The “Shrill” finale, which aired in May 2021, didn’t wrap things up in a neat bow. It was less of a conclusion than a snapshot, leaving Annie sitting with her best friend Fran (Lolly Adefope) as they contemplated what was next for them. “I would’ve loved to do one more season, just to get [Annie] farther down the road a bit,” says Bryant. But the ambiguous conclusion—and the sentiment that your core people will always be there for you—lines up with the show’s ethos. “It was nice that it ended in a more realistic way, where she’s so much better than when she started, but it’s always going to be a thing. There’s no finish line, and that’s how I feel about my own self-confidence and feelings toward my body. I liked that we got to have that ending, because it just feels more real to me.” 

With both “Shrill” and “SNL” behind her, Bryant is excited to chart her next course. She’s inked an overall deal with Universal Television to develop and produce new projects—one of which is “Cheeky,” an animated comedy for Peacock based on Ariella Elovic’s book of first-person essays about the human body. Each episode will have its own theme (boobs, butts, body hair), and feature people of all ages—comedians and civilians alike—talking about their relationship with their bodies. “We want it to feel like hanging out with friends and talking about your period—those kinds of things. It’s really fun,” Bryant says.

Aidy Bryant Backstage coverShe’s also voicing a lovebug named Emmy Fairfax on Netflix’s “Human Resources,” a spinoff of the streamer’s raunchy, endearing hit “Big Mouth.” She says that voiceover work stretches her acting muscles in a whole new way. “It’s almost like you’re forced to take away some of your crutches,” she muses. “Like, maybe I would pop my eyes out to get a reaction or something like that, and you have to find that in your own voice. And there’s a musicality to it. I’m listening in a much deeper way, either to my own performance or to [the other actors] reading lines for me to react to. I love that part of it. It’s both very similar and very different at the same time.”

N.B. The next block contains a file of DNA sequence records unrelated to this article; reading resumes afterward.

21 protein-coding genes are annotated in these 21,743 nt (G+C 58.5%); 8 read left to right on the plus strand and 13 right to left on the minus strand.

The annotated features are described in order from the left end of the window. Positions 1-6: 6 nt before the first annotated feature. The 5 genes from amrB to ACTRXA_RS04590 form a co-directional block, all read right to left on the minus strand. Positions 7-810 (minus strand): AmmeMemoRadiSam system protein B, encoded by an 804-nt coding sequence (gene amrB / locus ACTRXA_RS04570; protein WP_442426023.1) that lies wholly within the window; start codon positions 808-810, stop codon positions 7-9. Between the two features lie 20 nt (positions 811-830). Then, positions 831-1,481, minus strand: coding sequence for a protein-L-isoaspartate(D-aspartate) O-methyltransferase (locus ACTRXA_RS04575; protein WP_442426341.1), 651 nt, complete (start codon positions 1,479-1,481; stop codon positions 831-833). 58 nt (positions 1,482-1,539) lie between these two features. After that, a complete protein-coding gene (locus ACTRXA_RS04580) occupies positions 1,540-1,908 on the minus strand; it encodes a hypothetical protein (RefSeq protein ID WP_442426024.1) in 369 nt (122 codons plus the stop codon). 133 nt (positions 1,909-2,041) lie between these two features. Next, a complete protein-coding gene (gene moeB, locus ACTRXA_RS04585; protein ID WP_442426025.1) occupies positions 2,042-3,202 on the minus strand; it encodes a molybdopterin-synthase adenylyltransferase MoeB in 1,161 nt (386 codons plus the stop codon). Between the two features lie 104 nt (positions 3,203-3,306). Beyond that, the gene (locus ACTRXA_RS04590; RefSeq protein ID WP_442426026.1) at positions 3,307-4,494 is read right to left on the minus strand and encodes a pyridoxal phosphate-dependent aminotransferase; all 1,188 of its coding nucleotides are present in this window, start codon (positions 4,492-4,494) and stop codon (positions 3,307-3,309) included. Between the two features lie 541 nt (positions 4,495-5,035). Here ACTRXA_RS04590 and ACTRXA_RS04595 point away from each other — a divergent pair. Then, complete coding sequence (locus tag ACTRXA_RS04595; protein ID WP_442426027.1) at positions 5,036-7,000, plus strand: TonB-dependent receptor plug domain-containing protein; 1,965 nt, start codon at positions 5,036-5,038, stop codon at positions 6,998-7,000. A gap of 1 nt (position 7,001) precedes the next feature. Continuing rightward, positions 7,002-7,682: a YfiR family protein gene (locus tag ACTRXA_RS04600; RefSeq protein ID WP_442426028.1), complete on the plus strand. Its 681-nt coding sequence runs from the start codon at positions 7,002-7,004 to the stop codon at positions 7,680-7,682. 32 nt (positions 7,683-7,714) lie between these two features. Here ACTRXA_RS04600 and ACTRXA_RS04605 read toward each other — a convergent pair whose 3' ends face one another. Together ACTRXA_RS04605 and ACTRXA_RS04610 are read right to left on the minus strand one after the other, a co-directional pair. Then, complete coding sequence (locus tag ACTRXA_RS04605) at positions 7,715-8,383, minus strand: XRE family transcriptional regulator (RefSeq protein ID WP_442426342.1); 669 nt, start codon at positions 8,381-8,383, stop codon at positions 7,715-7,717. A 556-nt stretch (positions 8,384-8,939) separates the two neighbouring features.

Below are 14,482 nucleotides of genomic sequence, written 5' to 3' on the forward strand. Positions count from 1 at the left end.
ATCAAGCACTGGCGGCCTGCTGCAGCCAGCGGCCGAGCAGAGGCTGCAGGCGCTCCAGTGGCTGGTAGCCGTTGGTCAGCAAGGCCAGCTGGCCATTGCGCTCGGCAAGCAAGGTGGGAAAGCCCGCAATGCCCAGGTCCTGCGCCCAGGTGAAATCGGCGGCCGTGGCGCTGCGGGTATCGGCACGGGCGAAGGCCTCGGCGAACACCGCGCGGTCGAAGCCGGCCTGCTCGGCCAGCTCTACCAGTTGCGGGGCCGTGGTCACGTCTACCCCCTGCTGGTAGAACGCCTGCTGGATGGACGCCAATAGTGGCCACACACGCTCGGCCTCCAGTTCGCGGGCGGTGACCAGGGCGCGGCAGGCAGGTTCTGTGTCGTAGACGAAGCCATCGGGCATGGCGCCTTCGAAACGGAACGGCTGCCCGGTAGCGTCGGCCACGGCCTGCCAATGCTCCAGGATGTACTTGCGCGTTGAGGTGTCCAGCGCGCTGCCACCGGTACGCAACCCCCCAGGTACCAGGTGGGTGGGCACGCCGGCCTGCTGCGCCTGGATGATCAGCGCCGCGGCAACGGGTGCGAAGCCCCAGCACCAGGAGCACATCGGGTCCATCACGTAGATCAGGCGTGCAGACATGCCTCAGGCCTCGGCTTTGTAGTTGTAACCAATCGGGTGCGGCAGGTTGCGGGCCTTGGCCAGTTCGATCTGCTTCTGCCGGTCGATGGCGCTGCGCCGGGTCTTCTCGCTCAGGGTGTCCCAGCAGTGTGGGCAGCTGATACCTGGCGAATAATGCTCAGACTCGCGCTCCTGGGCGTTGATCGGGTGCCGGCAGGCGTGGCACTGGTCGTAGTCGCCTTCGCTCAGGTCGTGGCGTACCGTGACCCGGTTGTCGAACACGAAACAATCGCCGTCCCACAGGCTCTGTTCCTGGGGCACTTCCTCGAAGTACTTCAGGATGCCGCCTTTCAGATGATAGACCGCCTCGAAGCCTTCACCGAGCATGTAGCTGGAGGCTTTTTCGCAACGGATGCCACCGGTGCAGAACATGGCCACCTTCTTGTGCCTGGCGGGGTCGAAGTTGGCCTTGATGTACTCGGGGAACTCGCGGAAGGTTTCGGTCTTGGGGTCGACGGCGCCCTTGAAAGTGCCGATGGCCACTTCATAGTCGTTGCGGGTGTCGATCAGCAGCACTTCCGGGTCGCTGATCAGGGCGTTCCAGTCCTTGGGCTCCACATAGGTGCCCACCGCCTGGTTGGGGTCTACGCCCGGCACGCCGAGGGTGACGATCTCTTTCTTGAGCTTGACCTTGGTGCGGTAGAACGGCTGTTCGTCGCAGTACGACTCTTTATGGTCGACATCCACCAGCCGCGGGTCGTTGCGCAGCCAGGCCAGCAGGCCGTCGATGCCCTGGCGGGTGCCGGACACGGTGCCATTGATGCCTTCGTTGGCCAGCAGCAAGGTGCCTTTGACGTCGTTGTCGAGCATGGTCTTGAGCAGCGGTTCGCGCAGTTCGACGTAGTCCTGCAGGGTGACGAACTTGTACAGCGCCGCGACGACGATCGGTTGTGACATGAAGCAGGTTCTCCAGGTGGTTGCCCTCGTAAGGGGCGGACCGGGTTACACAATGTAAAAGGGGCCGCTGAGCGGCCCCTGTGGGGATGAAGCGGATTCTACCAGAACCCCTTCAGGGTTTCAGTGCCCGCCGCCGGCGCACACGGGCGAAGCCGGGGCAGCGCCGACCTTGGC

Netflix renewed “Human Resources” earlier this year, so there’s more voiceover in Bryant’s future. She can’t say much about what else she’s working on just yet; but she reveals that one endeavor will be a starring vehicle for her, something tonally different but “still funny and kind of crazy.” She says she’s feeling energized about this transitional period—excited to take the time to build on what she’s already accomplished and see what springs forth next. “I think when I started at ‘SNL,’ I did not feel ready, and so the whole time I felt like I was playing catch[-up]. And I think at this point, I just feel so ready,” she says. “I’m feeling very open and creative, and I feel like it’s leading me to interesting places.”

This story originally appeared in the July 14 issue of Backstage Magazine.

Photographed by Stephanie Diani in NYC. Make-up by Cassandra Garcia. Hair by Anthony Campbell. Styling by Traci Franklin. On cover: Dress by Stine Goya , Earrings by Sandy Liang, Shoes by Schiutz. Additionally in the story: Dress by Wray, Earrings by Mondo Mondo, Shoes by Schutz. Cover designed by Ian Robinson.